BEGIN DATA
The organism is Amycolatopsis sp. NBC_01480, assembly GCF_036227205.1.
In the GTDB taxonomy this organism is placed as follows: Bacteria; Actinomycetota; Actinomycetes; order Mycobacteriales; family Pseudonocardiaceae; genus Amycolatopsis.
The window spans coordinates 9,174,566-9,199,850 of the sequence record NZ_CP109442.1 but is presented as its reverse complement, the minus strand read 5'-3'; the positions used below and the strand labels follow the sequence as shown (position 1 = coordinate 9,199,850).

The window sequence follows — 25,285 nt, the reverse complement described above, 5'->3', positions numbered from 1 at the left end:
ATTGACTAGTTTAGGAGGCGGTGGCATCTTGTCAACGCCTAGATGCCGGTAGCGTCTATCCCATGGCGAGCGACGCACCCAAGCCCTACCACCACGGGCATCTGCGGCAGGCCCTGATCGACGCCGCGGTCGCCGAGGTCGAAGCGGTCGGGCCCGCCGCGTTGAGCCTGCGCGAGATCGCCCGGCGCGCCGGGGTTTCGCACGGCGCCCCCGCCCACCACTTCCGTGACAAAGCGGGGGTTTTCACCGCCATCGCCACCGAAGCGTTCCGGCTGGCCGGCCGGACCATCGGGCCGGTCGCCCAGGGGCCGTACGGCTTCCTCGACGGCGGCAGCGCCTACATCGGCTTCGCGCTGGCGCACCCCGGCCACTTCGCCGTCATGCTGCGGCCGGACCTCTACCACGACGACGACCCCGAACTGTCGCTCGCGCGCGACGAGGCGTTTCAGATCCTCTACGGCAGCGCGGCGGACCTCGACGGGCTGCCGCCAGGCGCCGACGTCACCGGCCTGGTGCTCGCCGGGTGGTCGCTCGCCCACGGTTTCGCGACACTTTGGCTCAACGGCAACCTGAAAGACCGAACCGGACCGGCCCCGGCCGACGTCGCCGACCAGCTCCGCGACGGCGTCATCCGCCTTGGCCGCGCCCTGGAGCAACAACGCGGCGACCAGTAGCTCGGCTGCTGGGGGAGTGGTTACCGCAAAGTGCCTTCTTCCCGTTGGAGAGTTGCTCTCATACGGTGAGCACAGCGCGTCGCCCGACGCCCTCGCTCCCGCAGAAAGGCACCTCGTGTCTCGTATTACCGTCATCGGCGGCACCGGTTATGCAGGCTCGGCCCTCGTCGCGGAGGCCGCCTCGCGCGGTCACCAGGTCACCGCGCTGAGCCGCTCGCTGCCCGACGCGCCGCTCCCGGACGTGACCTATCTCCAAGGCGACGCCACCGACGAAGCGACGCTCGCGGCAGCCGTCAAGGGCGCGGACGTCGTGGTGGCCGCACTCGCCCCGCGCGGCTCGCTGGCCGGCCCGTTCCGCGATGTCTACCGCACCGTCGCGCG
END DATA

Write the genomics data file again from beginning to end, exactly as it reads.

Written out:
The organism is Amycolatopsis sp. NBC_01480, assembly GCF_036227205.1.
In the GTDB taxonomy this organism is placed as follows: Bacteria; Actinomycetota; Actinomycetes; order Mycobacteriales; family Pseudonocardiaceae; genus Amycolatopsis.
The window spans coordinates 9,174,566-9,199,850 of the sequence record NZ_CP109442.1 but is presented as its reverse complement, the minus strand read 5'-3'; the positions used below and the strand labels follow the sequence as shown (position 1 = coordinate 9,199,850).

The window sequence follows — 25,285 nt, the reverse complement described above, 5'->3', positions numbered from 1 at the left end:
ATTGACTAGTTTAGGAGGCGGTGGCATCTTGTCAACGCCTAGATGCCGGTAGCGTCTATCCCATGGCGAGCGACGCACCCAAGCCCTACCACCACGGGCATCTGCGGCAGGCCCTGATCGACGCCGCGGTCGCCGAGGTCGAAGCGGTCGGGCCCGCCGCGTTGAGCCTGCGCGAGATCGCCCGGCGCGCCGGGGTTTCGCACGGCGCCCCCGCCCACCACTTCCGTGACAAAGCGGGGGTTTTCACCGCCATCGCCACCGAAGCGTTCCGGCTGGCCGGCCGGACCATCGGGCCGGTCGCCCAGGGGCCGTACGGCTTCCTCGACGGCGGCAGCGCCTACATCGGCTTCGCGCTGGCGCACCCCGGCCACTTCGCCGTCATGCTGCGGCCGGACCTCTACCACGACGACGACCCCGAACTGTCGCTCGCGCGCGACGAGGCGTTTCAGATCCTCTACGGCAGCGCGGCGGACCTCGACGGGCTGCCGCCAGGCGCCGACGTCACCGGCCTGGTGCTCGCCGGGTGGTCGCTCGCCCACGGTTTCGCGACACTTTGGCTCAACGGCAACCTGAAAGACCGAACCGGACCGGCCCCGGCCGACGTCGCCGACCAGCTCCGCGACGGCGTCATCCGCCTTGGCCGCGCCCTGGAGCAACAACGCGGCGACCAGTAGCTCGGCTGCTGGGGGAGTGGTTACCGCAAAGTGCCTTCTTCCCGTTGGAGAGTTGCTCTCATACGGTGAGCACAGCGCGTCGCCCGACGCCCTCGCTCCCGCAGAAAGGCACCTCGTGTCTCGTATTACCGTCATCGGCGGCACCGGTTATGCAGGCTCGGCCCTCGTCGCGGAGGCCGCCTCGCGCGGTCACCAGGTCACCGCGCTGAGCCGCTCGCTGCCCGACGCGCCGCTCCCGGACGTGACCTATCTCCAAGGCGACGCCACCGACGAAGCGACGCTCGCGGCAGCCGTCAAGGGCGCGGACGTCGTGGTGGCCGCACTCGCCCCGCGCGGCTCGCTGGCCGGCCCGTTCCGCGATGTCTACCGCACCGTCGCGCG